Game cameras are popular among game photographers and hunters. They allow you to see what the animals are doing without having to be there in person. The motion detection shoots only when there is wildlife. PIR delay on game cameras is an important feature.
On trail cameras, PIR delay refers to the amount of time your camera waits before shooting another photo or video. Delay ranges from 5 seconds to 60 minutes. The delay setting is important for two reasons which must be balanced. Avoid shooting too much of the same animal and missing a special moment of rare wildlife.
Here’s how to use PIR delay on your trail camera.
Game cameras come with advanced features like the PIR delay. What is the PIR delay on the game camera?
PIR Delay on Trail Camera: Meaning
PIR stands for passive infrared. PIR has a sensor that detects animals in motion, and the movement must happen between predetermined intervals. These delay intervals range from 5 seconds to 60 minutes.
The PIR delay interval is the amount of time that the camera waits before triggering another round of photos and videos.
2 Benefits of Using PIR Delay
There are two primary benefits to using the PIR delay interval.
- The reason for the delay is to avoid filling the SD card with very similar photos of the same animal.
- The PIR delay also helps save your camera’s battery, save your SD card’s space, and even saves you time from rifling through useless recordings.
Ideal PIR Delay Settings
What is the ideal PIR delay setting? Most trail cameras have PIR intervals ranging from 5 seconds to 60 minutes.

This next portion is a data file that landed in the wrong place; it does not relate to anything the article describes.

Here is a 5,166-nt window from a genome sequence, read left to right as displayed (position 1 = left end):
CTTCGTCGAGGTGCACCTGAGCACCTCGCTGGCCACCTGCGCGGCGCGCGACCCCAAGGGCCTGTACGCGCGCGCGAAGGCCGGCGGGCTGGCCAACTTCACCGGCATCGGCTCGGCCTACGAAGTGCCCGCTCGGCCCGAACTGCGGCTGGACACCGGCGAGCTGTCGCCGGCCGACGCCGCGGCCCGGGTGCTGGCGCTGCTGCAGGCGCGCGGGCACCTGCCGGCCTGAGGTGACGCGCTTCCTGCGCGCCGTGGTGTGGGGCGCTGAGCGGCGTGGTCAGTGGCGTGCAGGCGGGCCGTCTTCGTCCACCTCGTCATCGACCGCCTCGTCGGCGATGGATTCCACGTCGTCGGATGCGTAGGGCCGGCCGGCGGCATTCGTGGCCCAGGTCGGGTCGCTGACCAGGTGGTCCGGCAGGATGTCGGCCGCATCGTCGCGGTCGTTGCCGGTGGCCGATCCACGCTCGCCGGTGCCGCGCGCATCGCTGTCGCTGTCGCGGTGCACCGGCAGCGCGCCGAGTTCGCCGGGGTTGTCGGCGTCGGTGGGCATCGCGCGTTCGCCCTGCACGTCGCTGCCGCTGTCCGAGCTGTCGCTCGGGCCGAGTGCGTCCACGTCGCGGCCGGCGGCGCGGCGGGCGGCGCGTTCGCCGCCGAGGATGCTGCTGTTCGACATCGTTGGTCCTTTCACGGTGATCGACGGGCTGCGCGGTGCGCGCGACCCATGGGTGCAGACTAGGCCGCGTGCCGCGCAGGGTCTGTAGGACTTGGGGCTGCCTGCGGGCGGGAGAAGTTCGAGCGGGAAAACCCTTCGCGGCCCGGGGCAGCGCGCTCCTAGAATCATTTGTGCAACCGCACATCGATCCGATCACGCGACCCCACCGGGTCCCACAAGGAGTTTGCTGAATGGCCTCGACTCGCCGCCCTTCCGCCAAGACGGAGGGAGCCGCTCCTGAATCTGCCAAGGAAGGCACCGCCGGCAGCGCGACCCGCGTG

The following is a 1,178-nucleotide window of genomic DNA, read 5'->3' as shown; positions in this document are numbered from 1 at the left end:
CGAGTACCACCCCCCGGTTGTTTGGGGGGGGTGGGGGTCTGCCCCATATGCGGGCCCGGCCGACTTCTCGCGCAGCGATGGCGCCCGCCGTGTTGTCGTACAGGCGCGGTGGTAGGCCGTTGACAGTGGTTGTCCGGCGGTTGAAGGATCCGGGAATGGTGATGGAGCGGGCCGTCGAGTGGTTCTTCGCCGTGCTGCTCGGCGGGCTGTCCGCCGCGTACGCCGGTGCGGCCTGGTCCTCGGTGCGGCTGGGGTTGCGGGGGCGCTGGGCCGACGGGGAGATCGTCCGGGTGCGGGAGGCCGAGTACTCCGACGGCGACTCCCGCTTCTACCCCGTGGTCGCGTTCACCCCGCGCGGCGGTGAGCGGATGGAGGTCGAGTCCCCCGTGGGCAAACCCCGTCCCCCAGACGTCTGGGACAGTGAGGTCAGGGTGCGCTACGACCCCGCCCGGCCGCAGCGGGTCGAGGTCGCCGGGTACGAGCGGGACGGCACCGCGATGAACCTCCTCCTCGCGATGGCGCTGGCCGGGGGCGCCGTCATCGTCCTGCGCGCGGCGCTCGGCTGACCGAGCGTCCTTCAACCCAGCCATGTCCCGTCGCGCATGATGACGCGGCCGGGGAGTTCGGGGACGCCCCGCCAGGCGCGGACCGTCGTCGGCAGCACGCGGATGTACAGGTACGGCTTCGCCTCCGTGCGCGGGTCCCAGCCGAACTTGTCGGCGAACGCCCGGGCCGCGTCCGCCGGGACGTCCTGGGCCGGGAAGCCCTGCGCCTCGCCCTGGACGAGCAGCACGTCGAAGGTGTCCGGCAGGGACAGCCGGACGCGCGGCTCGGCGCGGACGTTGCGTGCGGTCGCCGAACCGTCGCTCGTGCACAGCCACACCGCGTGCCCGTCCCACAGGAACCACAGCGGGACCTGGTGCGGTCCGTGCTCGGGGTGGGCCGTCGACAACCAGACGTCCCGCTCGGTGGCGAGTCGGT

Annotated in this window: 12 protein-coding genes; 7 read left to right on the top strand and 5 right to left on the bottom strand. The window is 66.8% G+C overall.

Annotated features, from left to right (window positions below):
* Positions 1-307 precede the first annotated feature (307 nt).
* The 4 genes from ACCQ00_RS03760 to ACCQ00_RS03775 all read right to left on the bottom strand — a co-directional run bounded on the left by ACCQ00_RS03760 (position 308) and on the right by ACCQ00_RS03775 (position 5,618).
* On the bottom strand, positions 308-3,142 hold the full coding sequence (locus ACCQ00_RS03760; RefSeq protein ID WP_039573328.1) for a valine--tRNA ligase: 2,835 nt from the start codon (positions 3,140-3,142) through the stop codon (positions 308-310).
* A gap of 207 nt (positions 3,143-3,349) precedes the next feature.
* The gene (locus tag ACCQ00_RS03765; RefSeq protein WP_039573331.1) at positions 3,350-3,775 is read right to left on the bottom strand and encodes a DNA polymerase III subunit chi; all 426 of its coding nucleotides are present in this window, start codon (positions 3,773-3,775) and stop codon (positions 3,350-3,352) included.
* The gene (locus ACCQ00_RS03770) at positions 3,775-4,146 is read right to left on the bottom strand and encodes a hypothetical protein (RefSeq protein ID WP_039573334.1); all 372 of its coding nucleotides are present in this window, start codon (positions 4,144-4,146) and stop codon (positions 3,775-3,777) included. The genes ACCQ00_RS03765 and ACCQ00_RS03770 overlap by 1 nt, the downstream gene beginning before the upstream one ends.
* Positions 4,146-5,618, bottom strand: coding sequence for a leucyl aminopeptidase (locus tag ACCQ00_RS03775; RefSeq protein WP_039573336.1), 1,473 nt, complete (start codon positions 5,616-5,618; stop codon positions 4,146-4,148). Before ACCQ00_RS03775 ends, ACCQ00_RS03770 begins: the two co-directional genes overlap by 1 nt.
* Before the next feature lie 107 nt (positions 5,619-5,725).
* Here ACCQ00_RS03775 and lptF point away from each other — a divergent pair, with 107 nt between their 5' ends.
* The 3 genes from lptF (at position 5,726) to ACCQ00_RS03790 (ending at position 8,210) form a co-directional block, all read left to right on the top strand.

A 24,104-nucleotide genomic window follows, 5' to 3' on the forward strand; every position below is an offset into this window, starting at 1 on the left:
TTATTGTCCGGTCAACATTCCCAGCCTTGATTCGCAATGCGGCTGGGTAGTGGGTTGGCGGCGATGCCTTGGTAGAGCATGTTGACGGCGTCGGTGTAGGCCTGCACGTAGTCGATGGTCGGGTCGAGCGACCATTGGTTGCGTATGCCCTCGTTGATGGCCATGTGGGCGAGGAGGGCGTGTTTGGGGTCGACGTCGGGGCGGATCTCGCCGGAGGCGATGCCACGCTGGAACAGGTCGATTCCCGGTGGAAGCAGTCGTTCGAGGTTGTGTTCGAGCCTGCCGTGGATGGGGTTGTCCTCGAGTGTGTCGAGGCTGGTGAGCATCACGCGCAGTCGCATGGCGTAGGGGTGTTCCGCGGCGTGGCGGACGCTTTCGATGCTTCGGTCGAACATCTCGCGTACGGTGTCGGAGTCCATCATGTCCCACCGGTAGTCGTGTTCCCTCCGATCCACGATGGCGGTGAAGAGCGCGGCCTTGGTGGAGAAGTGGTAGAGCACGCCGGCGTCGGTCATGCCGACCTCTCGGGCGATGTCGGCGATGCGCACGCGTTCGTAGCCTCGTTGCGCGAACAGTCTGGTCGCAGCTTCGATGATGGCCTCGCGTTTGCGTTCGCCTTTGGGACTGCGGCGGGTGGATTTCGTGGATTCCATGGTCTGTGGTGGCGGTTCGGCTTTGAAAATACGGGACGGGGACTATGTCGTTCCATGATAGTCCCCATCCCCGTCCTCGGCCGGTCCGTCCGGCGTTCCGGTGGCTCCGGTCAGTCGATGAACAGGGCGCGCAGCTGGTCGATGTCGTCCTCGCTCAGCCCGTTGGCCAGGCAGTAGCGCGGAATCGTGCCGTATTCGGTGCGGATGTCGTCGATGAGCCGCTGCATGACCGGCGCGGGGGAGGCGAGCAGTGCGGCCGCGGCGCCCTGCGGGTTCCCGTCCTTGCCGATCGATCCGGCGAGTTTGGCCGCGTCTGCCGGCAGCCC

If you’re getting started, I recommend starting at a 30-second delay interval. This will capture passing animals, and shoot multiple sequences and videos of any animals that stay around longer than 30 seconds.
After shooting for a while with the 30-second interval, you can adjust up or down, depending on the conditions and your desired footage.
According to members of the Field and Stream forum, it’s good to experiment with the PIR delay.
- 5-Second Delay: You’ll get lots of footage of the same animal.
- 5-Minute Delay: You’ll likely get a single image of each animal unless they stay around for longer than 5 minutes.
The PIR Delay sweet spot is likely somewhere in between 5 seconds and 5 minutes.
When to Use the PIR Delay Interval
You have two options: either opt for a longer PIR delay or a shorter PIR interval.
- Choosing a longer PIR delay means that your trail camera will not capture as much footage of each animal as it passes by.
- Choosing a shorter delay gets you a higher quantity of recordings, often multiple of the same individual animal.
Depending on your needs, you can choose either option, a short or long delay time. It all comes down to the duration of the trail camera will be out, your location, and the time of the year.
When to Use a Longer PIR Delay
The PIR delay on your game camera should be longer if you’ve set out bait. Putting out bait is a great way to attract animals and get lots of great footage of them feeding and interacting.
Consider a PIR Delay of 5 minutes when using bait.
With a longer delay interval, your trail camera will shoot fewer videos and pictures of these animals. And you’ll get footage spread over a longer period of time.
A longer delay means you can avoid the problem of filling your card with images of the exact same animal.
How long is your game camera going to stay out? If your camera will stay out for a week or more, the ideal option is to set the delay to thirty seconds or more. The logic behind choosing a longer delay time is that you have several days to capture different actions each day. You wouldn’t want to run out of SD card space or risk running out of battery before this period.
When to Use a Short Delay
Most wildlife watchers prefer a shorter PIR delay over a longer one. Missing out on an animal passing by can be avoided by using a shorter PIR delay interval.